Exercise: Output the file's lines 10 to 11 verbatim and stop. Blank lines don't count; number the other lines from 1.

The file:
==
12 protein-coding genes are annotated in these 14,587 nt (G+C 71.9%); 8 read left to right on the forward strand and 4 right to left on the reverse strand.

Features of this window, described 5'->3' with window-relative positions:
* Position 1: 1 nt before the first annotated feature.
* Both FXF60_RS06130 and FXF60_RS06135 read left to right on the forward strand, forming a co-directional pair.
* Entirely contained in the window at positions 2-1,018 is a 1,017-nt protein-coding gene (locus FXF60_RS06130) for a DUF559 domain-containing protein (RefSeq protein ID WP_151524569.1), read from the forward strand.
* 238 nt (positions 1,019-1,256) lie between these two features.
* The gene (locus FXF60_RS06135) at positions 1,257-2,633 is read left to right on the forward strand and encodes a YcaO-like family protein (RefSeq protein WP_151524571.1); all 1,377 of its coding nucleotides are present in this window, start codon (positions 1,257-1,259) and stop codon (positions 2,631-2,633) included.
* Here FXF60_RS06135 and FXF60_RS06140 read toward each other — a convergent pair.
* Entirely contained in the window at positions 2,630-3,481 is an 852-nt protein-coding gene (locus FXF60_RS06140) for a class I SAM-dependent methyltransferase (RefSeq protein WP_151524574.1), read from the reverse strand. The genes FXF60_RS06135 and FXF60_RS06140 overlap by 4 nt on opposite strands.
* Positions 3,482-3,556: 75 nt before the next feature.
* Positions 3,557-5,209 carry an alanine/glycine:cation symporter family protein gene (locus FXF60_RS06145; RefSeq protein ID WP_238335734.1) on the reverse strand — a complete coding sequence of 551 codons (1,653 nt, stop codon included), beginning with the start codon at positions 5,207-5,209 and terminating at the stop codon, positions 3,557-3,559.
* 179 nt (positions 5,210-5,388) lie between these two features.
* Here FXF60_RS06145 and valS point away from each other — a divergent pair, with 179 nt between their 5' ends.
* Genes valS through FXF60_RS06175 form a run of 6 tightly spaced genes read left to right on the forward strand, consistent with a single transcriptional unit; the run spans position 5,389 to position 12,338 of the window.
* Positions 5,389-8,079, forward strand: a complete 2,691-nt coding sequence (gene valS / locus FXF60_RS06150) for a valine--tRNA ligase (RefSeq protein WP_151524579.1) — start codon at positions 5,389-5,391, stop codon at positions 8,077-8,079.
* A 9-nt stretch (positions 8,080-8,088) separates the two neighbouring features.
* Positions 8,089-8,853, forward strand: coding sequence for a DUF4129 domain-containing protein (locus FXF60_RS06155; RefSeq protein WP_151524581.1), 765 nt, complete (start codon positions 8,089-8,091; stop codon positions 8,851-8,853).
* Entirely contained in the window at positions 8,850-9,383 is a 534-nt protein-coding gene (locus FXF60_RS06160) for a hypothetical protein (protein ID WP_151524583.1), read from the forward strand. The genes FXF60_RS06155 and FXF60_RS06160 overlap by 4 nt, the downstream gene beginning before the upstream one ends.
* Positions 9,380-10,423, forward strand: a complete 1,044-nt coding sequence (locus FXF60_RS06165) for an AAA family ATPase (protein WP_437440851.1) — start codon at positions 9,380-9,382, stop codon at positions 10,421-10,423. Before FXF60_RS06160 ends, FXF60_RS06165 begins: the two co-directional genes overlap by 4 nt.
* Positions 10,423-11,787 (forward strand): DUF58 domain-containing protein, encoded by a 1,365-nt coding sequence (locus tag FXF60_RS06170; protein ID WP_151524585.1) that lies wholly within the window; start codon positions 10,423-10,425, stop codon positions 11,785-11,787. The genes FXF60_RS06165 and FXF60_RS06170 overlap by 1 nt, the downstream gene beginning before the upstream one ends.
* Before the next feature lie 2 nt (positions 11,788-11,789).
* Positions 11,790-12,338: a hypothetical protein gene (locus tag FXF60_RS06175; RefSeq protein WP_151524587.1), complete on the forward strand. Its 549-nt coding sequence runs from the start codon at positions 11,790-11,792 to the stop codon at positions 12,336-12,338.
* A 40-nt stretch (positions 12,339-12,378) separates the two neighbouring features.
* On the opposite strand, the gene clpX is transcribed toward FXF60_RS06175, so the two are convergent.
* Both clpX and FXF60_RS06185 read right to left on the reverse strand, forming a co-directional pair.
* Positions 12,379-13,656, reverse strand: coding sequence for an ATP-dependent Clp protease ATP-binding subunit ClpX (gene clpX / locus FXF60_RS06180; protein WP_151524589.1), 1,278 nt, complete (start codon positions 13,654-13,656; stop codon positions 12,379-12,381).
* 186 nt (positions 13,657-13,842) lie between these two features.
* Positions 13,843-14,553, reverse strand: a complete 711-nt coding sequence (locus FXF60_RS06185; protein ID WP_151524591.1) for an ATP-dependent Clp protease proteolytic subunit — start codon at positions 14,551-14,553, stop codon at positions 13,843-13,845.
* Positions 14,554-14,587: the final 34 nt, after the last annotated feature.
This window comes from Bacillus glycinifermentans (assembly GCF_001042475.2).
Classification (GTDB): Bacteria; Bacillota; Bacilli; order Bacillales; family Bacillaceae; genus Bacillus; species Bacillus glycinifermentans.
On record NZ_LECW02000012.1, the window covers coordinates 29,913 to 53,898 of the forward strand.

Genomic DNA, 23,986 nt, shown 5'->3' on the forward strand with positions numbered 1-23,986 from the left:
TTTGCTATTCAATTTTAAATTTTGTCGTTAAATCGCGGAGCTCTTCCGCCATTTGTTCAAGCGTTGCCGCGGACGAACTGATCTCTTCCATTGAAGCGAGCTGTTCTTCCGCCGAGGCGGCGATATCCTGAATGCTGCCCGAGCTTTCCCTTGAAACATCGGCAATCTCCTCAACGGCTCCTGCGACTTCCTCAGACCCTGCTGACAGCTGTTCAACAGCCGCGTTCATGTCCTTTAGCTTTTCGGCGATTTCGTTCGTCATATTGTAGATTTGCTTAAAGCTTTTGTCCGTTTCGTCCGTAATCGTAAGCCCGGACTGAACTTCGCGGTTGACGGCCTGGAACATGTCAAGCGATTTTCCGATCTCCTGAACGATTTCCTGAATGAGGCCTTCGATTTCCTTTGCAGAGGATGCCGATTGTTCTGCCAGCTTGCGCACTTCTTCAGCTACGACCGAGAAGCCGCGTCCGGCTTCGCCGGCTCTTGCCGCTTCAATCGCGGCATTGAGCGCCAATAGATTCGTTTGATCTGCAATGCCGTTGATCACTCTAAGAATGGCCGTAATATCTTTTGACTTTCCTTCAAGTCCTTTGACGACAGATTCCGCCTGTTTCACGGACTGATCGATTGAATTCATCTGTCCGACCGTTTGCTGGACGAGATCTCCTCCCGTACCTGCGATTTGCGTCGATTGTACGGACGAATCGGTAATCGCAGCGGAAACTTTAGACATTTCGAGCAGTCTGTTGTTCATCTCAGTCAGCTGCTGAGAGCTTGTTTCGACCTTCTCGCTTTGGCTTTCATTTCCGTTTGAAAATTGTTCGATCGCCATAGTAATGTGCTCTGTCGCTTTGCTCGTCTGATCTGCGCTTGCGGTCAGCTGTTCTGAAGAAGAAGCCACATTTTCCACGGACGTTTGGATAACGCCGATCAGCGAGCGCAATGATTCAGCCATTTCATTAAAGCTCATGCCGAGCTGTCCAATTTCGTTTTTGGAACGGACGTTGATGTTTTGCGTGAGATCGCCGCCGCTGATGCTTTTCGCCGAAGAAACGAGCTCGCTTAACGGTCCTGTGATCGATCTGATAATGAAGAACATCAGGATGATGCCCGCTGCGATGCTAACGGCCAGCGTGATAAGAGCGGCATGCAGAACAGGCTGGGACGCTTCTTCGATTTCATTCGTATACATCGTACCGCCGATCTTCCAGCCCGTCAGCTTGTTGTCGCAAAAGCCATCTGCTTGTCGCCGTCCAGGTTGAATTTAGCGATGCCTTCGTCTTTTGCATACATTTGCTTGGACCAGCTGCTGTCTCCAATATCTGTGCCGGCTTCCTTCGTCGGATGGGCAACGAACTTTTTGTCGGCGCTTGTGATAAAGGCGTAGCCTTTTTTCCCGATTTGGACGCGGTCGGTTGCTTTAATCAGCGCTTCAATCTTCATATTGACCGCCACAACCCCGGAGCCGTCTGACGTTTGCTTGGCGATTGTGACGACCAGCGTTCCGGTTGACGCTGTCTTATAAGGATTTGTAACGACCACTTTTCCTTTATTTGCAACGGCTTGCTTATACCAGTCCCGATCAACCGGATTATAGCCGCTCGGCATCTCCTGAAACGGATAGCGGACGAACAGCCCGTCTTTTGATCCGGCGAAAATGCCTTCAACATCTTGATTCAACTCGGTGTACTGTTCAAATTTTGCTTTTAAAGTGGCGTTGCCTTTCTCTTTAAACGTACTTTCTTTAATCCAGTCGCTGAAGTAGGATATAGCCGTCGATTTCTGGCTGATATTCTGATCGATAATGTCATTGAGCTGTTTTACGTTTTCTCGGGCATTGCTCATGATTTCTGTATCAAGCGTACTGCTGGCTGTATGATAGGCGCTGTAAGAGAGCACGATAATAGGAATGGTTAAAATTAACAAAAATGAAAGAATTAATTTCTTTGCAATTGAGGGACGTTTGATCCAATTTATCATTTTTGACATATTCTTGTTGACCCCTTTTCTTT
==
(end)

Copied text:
* Positions 3,482-3,556: 75 nt before the next feature.
* Positions 3,557-5,209 carry an alanine/glycine:cation symporter family protein gene (locus FXF60_RS06145; RefSeq protein ID WP_238335734.1) on the reverse strand — a complete coding sequence of 551 codons (1,653 nt, stop codon included), beginning with the start codon at positions 5,207-5,209 and terminating at the stop codon, positions 3,557-3,559.